Anesthesia & Analgesia:
Letters to the Editor: Letters & Announcements
Pediatric Anesthesiology Monroe Carell Children’s Hospital at Vanderbilt Nashville, Tennessee email@example.com (Samoya)
To the Editor
Peripheral vascular access in the pediatric patient can be difficult. Over a 13-month period, I began using ultrasound (US) to facilitate peripheral vascular access in our pediatric patients undergoing procedures and surgery in our operating rooms. A SonoSite MicroMaxx with a 6- to 13-MHz “hockey stick” probe (SonoSite, Bothell, WA) was used for peripheral access when routine cannulation attempts failed or patients were known to have difficult vascular access. The results are divided into 2 groups (Table 1). Group I patients are those for whom I was consulted (or 3 in whom I had difficulty myself) when peripheral vascular access was not obtained after multiple attempts. Group II were patients in whom vascular access was known either by record or parent report to be difficult, or children with no obvious access determined by inability to palpate a peripheral pulse or visualize or palpate a vein.
There were 181 successful peripheral catheter insertions in 126 patients (vascular access was unsuccessful in 1 neonate patient after 3 attempts and a central venous catheter was placed by the surgeon), with an average of fewer than 1.16 skin punctures per obtained access. This represents an 85.78% first attempt success rate in patients in whom venous-arterial access was determined to be extremely difficult by the primary anesthesiologist.
US-guided placement averaged between 2 and 3 minutes including preparation and securing of the catheters. Time was recorded in minutes by the anesthesia provider (certified registered nurse anesthetist, student registered nurse anesthetist, or anesthesia resident). Patients’ demographics were quite varied, and successful venous cannulation was predominantly in the left forearm cephalic vein.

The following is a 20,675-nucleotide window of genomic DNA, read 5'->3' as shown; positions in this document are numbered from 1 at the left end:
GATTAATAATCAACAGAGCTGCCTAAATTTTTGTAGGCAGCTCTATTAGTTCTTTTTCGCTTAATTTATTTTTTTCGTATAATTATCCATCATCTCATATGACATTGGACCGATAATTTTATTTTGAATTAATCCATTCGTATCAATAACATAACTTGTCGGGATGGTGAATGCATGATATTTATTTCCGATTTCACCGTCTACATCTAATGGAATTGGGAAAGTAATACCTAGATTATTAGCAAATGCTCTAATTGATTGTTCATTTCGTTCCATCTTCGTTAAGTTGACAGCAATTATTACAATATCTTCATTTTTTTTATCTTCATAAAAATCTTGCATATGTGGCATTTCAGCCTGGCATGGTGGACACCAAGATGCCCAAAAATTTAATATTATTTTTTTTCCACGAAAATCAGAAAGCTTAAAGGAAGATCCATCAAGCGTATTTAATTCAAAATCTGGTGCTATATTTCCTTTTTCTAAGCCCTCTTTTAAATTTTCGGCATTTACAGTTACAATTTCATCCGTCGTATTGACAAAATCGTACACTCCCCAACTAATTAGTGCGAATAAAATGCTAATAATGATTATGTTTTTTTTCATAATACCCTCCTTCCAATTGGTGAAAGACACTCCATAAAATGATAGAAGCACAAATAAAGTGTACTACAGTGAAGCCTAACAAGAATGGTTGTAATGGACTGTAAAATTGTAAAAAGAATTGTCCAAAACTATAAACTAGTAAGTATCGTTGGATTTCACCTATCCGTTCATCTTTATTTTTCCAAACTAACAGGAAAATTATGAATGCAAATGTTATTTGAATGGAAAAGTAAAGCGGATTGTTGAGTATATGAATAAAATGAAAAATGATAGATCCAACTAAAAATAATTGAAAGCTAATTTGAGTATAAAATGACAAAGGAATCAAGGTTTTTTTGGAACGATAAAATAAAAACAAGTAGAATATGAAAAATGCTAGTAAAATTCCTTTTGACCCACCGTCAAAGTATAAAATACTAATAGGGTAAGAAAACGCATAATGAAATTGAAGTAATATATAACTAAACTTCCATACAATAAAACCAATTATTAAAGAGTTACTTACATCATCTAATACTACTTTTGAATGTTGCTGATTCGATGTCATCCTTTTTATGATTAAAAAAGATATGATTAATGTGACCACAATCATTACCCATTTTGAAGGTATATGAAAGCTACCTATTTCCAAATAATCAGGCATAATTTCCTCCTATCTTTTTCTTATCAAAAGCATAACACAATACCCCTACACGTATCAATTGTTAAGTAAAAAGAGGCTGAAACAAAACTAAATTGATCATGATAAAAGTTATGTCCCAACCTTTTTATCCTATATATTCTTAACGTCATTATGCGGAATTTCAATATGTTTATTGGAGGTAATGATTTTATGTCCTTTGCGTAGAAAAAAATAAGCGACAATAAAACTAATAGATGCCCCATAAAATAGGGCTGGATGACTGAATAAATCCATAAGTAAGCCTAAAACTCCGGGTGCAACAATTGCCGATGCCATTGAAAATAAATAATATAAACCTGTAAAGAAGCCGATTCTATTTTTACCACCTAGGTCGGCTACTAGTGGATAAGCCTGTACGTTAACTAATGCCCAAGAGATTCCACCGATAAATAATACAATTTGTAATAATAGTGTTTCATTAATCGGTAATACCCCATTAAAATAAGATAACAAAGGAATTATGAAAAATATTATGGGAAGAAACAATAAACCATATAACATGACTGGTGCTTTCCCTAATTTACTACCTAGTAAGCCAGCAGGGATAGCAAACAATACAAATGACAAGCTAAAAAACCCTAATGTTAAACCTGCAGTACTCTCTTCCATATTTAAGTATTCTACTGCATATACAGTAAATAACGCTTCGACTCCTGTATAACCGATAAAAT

US-guided peripheral vascular access can be a significant benefit to patients and has been used with success in the adult and pediatric population1–6 with minimal data provided in pediatrics. Reducing the number of skin punctures may reduce puncture-related pain and infection risk. Although US-assisted venous cannulation is used routinely for central line placement, it is less frequently used for peripheral venous cannulation. My experience suggests that the US-assisted cannulation saves operating room time in the difficult access scenario and can in fact circumvent this very scenario when chosen as a primary method after adequate patient evaluation.7
Steven William Samoya, MD
Monroe Carell Children’s Hospital at Vanderbilt
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